By Monte FergusonThe iLife suite as a whole is a very approachable package. Credit for
this comes from the ease of use of the programs. It also helps that the
tasks they perform fall under a general skill set. An abundance of
natural talent is not required to make a slick DVD or web site. The
programs do much of the work for you. Not so with Garage Band. Garage
Band is the one program in the set that requires some skill or talent.
It is likely that, unless you produce podcasts or create musical scores,
youíve opened Garage Band once and then never messed with it again.
With each new version Apple has tried to expand the potential audience
of Garage Band. It has done so by adding podcasting and Magic Garage
Band features over the last two releases. This year the enticement is
guitar and piano lessons. There are nine basic lessons for aspiring
musicians, as well as an initial handful of optional artist lessons. The
artist lessons teach specific songs by the artists that created them.
Artists included at launch are: Norah Jones, John Fogerty, and Sting.
The most touted feature of Garage Band í09 is called Learn to Play. As
its name implies, Garage Band now comes with lessons to teach beginners
how to play. The program comes with the first basic Guitar and Piano
lessons. You can download eight additional free lessons, for each
instrument. If you want to learn how to play Roxanne from the Police you
can download an Artist Lesson. Sting will teach you how to play his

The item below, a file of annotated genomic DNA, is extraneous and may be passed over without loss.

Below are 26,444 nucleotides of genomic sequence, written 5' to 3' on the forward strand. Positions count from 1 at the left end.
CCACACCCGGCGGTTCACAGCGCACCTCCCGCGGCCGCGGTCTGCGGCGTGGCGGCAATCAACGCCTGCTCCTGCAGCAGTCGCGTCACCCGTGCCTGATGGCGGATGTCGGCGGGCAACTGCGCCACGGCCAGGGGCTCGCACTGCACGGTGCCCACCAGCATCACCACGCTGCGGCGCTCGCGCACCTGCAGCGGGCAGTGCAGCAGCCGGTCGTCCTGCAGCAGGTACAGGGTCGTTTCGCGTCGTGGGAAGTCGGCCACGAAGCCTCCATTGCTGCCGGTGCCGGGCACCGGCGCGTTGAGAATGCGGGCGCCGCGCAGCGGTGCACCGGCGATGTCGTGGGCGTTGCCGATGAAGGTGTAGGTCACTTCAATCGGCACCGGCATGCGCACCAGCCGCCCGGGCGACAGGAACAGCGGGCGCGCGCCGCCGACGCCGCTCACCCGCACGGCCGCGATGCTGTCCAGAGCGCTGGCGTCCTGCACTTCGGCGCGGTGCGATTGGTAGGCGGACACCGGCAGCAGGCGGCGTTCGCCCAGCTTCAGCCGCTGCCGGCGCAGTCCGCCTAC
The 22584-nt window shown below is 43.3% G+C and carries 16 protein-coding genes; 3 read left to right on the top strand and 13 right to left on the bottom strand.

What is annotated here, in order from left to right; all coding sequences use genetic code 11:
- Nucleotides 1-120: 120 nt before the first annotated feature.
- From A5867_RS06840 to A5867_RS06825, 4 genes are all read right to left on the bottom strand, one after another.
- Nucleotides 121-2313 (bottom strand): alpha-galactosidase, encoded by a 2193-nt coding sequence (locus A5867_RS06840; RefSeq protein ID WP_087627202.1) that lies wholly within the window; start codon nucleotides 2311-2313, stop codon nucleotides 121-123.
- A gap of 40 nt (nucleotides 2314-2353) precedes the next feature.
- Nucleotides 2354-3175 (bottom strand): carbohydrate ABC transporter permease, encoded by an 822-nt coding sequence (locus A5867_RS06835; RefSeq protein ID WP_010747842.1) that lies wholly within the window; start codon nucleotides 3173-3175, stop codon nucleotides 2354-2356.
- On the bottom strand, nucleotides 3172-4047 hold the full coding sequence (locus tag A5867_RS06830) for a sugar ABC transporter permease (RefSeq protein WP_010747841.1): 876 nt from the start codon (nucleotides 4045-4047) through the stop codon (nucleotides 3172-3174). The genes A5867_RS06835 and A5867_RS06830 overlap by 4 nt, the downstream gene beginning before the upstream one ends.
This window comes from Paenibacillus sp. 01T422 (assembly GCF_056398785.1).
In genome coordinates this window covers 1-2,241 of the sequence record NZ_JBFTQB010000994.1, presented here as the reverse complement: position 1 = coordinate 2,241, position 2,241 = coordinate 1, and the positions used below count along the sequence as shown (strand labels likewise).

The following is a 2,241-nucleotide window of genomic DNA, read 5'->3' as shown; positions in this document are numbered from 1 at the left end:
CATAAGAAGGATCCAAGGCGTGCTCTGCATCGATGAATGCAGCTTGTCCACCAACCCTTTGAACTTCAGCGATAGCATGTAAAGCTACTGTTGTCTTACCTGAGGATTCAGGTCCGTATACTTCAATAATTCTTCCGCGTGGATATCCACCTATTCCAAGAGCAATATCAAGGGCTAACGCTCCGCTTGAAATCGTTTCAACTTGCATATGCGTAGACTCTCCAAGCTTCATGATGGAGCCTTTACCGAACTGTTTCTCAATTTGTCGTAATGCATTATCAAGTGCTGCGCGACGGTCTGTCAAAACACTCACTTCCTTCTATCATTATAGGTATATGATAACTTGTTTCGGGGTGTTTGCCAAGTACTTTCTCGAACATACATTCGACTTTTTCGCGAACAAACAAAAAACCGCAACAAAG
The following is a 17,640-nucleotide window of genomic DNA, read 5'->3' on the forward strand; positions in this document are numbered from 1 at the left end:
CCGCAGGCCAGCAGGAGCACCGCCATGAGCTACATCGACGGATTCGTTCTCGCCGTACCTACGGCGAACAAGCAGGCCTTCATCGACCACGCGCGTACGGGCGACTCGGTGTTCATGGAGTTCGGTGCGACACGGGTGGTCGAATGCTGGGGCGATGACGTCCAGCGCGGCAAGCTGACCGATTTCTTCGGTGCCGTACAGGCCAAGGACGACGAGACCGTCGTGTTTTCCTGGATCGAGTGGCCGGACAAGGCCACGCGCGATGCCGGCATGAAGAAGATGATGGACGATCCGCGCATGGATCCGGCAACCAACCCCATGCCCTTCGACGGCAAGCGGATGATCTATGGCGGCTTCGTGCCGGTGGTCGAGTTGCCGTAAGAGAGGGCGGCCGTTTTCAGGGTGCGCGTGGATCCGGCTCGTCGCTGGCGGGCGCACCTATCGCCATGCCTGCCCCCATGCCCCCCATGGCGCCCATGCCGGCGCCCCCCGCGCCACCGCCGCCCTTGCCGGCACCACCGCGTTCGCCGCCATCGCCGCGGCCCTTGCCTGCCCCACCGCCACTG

song. You pay $5 for each Artist Lesson. (Reports coming in say that
Artist Lessons only work on Intel based Macs. Itís the only feature that
is Intel Mac only.) Some artist lessons come in both Simple and Advanced
versions, allowing both beginner and experienced musicians to get
something out of them. As a bonus each lesson includes a video of the
artist speaking about the song, or another subject dear to them.
The lessons are nicely produced, and paced well. They feature ďTimĒ, who
is a friendly instructor. He begins with the physical layout of each
instrument and, in later lessons, walks through the basics of playing
the instruments. Nearly every lesson ends with a song youíre encouraged
to play along with. There is also a section that allows you to play
along with ďTimĒ and record what you play. In each lesson the view is
split screen. The top view shows Tim. The bottom view shows either a
keyboard or a fretboard. When ďTimĒ plays an indicator, colored blue,
appears on the virtual keyboard or fretboard.
If you plug in a midi keyboard it becomes available in Garage Band,